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Melissa & Doug Entrepreneurs Strive To Make Companies Successful

Published: 2 weeks ago | 0 comments

Mackenzie Drazan is nervous. She’s spent the last eight months building her company, and she is facing her first price negotiation with a potential customer.

Drazan is one of 13 undergraduates and recent graduates at Duke who make up this year’s cohort of Melissa & Doug Entrepreneurs, a program that provides support and funding for students trying to build their own startups. The program is the brainchild of Melissa Bernstein (T’87) and her husband Doug, who built successful toy company Melissa & Doug and want to pass along what they’ve learned along the way in the form of mentorship and advising. The Bernsteins asked Howie Rhee, Duke I&E’s managing director of student and alumni affairs, to help shape and direct a program. Rhee has led the program since 2013.

The price negotiation call is scheduled for 5 a.m. her time – Drazan, a senior at Duke studying political science and pursuing an I&E Certificate, is working on her business from her native California this summer. The night before the call, she preps with her mentors, Tatiana Birgisson and Jake Stauch. Both former Dukies and young entrepreneurs themselves, Birgisson and Stauch now serve as mentors for Duke I&E’s Melissa & Doug Entrepreneurs program.

Drazan and her mentors practice her pitch and run through potential scenarios until Drazan feels comfortable and prepared for the call. The next morning, the price negotiation goes off without a hitch.

“I am so thankful to have the Melissa and Doug program because without Tati and Jake’s counsel I don’t think my first price negotiation would have gone so well,” Drazan said later.

Over the summer, Melissa & Doug students each receive a stipend to jumpstart their companies. The only strings attached: that they pursue their startups full-time and meet a previously set milestone by the end of the summer. They’re encouraged to live locally, which makes weekly meetings with mentors easier and facilitates bonding with other students in the program, but this summer’s students built companies in places as far from Durham as California and Nigeria.

With the help of their mentors and some trial and error, the students have worked to see their ideas come to fruition and learned what it takes to build a company.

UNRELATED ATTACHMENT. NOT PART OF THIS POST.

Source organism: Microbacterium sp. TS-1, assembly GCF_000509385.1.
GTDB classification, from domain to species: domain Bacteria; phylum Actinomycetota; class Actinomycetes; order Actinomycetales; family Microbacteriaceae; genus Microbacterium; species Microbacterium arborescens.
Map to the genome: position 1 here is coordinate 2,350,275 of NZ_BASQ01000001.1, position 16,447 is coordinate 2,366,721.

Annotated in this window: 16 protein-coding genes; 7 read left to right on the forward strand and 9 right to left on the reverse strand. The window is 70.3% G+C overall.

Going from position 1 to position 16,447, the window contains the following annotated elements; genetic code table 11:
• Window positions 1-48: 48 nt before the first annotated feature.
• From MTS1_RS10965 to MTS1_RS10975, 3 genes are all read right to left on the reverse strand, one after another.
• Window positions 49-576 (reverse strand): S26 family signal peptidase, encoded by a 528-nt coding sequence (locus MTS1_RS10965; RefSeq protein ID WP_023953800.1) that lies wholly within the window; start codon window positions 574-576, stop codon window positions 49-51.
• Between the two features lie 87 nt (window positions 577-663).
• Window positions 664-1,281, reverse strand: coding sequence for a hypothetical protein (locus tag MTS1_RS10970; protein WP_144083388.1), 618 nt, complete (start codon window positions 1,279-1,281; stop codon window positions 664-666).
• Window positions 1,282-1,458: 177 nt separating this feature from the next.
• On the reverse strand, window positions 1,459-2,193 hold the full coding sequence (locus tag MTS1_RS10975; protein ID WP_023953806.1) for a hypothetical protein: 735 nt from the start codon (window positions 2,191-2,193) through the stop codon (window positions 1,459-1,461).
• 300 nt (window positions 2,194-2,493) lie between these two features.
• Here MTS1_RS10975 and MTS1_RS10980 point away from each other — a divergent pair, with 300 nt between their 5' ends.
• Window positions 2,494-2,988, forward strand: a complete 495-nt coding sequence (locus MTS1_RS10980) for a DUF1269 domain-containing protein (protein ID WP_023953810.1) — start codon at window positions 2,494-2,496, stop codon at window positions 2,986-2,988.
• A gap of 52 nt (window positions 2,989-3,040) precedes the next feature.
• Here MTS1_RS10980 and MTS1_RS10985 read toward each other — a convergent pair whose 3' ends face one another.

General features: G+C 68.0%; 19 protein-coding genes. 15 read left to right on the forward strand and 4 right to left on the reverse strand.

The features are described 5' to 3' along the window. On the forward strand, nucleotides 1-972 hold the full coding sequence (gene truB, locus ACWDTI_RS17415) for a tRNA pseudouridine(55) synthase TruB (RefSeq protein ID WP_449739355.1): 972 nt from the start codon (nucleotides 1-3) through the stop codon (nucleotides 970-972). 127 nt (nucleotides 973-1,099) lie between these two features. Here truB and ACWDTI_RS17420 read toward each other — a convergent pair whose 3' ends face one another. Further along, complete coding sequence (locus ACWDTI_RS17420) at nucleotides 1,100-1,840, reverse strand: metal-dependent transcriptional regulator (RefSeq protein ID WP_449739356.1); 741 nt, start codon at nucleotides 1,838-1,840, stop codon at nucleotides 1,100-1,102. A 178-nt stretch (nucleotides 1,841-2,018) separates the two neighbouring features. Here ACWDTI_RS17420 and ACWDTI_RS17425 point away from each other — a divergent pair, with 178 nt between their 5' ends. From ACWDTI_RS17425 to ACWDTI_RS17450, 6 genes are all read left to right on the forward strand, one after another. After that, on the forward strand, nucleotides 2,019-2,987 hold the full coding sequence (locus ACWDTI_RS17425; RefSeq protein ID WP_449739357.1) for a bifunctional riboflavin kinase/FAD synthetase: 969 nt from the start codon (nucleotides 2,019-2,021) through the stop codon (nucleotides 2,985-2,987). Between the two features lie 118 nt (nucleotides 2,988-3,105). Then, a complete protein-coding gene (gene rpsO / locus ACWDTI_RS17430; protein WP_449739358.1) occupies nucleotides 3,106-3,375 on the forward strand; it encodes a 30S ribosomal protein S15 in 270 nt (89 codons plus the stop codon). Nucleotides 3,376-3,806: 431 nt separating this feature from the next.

TACKLING MENTAL HEALTH

Drazan is building MiResource, a mental health referral platform specifically targeted to patients ages 12 to 26. She, along with her co-founder, recent Duke graduate Gabriela Asturias, wants to make sure every adolescent or young adult seeking help is matched to the correct mental health professional the first time.

MiResource users will fill out a survey and will be matched based on their individual needs and preferences. Drazan hopes to build algorithms that will use machine learning to make sure the company’s matching capabilities become more accurate over time.

Throughout the summer, Drazan worked to get universities and other mental health organizations on board with using MiResource’s referral platform. Handling mental health crises effectively is especially important for universities, Drazan said. If students get matched to the incorrect therapist the first time, they may not have the time or energy to reach out again.

For Drazan, the mission of MiResource is personal. During her freshman year at Duke, she lost her younger sister, Shelby Drazan, to suicide.

Drazan said that although her sister wanted to get better and sought treatment for her depression, it was difficult for her to find the right treatment that worked. She started MiResource so others won’t have to face the same barrier.

Starting something from scratch is tough, Drazan said. She has faced plenty of challenges along the way. She needed to decide how to prioritize her decisions, including when to seek legal help with documents. She was faced with restructuring her pricing model on a deadline after feedback showed the original cost was too steep for public universities. She had to weigh the costs and benefits of partnering with an outside firm to help her company build its algorithms.

But her sister, the reason she started the company, inspires to push through the challenges.